Hope in Hardship

Hope in Hardship: The Vital Role of Missionaries in Myanmar's Humanitarian Challenge

Earlier this week, the United Nations provided an update on the devastating situation in Myanmar. Since the military take-over in 2021, many have had to flee multiple times, “eroding their coping capacity with each move,” commented the United Nations.

Within the last two weeks, in Northern Shan state, 50,000 people were reported to have fled to find a safe refuge. Unfortunately, this is a reality for many people around the world today.

As people are looking for shelter, they are often finding refuge in the jungle, a hostile environment lacking basic infrastructure and access to vital resources.

“Many Internally Displaced People in camps and other places are faced with the difficulty of having basic food. They live in fear and anxiety,” said Cardinal Charles Maung Bo, Archbishop of Yangon.

Due to the political situation, no direct emergency aid can enter the border and provide help, leaving the local population with low hope.

“Humanitarians continue to face access constraints across the country due to ongoing military operations and refusals to grant travel authorisation,” the United Nations communicated.

Thanks to its network of the Pontifical Mission Societies, Catholic Mission is able to provide direct support on the ground. By mobilising its missionary network already present in Myanmar, they are able to provide life-giving support to the people.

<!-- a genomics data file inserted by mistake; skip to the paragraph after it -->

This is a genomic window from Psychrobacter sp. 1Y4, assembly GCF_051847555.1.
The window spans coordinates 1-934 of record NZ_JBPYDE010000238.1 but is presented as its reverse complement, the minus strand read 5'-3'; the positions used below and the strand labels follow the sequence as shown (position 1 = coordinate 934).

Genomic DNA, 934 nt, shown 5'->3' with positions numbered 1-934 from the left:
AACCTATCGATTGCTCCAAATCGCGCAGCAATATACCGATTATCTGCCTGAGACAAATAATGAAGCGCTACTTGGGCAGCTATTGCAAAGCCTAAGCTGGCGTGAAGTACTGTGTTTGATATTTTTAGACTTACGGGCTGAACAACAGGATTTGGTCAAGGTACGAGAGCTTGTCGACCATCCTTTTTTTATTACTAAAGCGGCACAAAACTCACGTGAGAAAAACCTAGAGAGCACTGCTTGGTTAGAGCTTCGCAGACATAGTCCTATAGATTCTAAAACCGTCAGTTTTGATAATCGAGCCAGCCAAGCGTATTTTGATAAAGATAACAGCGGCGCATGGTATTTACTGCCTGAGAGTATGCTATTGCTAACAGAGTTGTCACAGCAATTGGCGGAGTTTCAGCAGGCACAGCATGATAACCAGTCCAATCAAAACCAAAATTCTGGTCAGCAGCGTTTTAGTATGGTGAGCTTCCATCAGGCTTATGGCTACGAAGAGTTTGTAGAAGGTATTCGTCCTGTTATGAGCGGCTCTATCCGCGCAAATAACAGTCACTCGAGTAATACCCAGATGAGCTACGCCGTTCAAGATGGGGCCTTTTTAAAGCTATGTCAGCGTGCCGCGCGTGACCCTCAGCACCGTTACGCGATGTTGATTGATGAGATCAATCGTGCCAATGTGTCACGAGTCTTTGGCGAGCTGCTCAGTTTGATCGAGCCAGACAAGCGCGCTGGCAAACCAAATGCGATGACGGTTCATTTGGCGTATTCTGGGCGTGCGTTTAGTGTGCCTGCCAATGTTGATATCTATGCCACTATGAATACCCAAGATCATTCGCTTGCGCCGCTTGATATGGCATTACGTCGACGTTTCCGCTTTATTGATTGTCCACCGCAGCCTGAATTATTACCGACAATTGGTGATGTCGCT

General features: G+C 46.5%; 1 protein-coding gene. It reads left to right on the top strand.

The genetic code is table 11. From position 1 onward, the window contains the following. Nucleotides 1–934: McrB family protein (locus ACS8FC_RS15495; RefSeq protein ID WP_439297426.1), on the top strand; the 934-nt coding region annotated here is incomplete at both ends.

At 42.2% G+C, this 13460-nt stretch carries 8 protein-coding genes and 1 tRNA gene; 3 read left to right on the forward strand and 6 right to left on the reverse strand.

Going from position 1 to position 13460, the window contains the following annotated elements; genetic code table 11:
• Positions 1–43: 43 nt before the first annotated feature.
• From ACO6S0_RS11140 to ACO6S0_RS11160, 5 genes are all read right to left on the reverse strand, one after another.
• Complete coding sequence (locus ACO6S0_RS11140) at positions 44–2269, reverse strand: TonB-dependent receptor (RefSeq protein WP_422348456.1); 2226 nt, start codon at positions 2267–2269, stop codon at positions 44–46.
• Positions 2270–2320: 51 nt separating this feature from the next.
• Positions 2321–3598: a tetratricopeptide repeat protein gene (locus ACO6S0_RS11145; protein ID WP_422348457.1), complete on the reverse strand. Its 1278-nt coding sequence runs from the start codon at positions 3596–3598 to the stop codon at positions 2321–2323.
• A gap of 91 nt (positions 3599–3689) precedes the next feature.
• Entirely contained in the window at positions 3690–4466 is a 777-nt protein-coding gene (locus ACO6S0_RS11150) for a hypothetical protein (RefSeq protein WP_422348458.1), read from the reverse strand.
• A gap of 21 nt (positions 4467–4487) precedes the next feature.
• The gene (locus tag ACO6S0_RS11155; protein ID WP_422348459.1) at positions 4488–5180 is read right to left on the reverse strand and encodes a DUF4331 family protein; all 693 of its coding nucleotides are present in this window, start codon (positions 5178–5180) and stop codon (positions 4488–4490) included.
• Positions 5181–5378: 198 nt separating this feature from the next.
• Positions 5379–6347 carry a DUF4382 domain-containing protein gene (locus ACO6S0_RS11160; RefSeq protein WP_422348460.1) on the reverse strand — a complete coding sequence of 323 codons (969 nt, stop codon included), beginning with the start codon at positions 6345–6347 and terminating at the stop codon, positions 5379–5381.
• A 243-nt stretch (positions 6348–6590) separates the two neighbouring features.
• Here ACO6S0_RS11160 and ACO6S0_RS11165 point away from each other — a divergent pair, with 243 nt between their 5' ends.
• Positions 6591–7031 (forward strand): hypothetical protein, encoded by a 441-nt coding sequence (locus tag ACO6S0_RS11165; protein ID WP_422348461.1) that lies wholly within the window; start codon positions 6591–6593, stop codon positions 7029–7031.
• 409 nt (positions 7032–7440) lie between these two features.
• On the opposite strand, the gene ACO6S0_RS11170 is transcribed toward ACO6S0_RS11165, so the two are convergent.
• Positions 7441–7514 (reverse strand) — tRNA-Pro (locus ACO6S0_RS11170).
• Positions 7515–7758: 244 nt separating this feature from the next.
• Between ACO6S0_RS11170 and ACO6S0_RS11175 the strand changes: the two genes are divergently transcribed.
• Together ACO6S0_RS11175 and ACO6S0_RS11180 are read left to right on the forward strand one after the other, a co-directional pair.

“More than providing vital resources such as food packs, we are able to bring hope to the people and to show them that we are here with them, with our brothers and sisters,” said Fr Brian Lucas, National Director of Catholic Mission.

In addition to the current political situation, the people are facing harsh weather conditions, making their stay in the jungle even more precarious.

By providing them with food packs, vital resources, and access to education by recreating basic classrooms in the camps, people are able to continue their lives and pursue a brighter future.

Cardinal Bo is calling for assistance and prayers for our brothers and sisters in Myanmar.

“Pray for children in the jungle, as sorrow and suffering visit them at such a tender age. May they have safety and security from all dangers that threaten their health. Pray for the youth of Myanmar, whose dreams evaporated into overnight nightmares, that they may continue to believe in themselves, in peace and reconciliation.”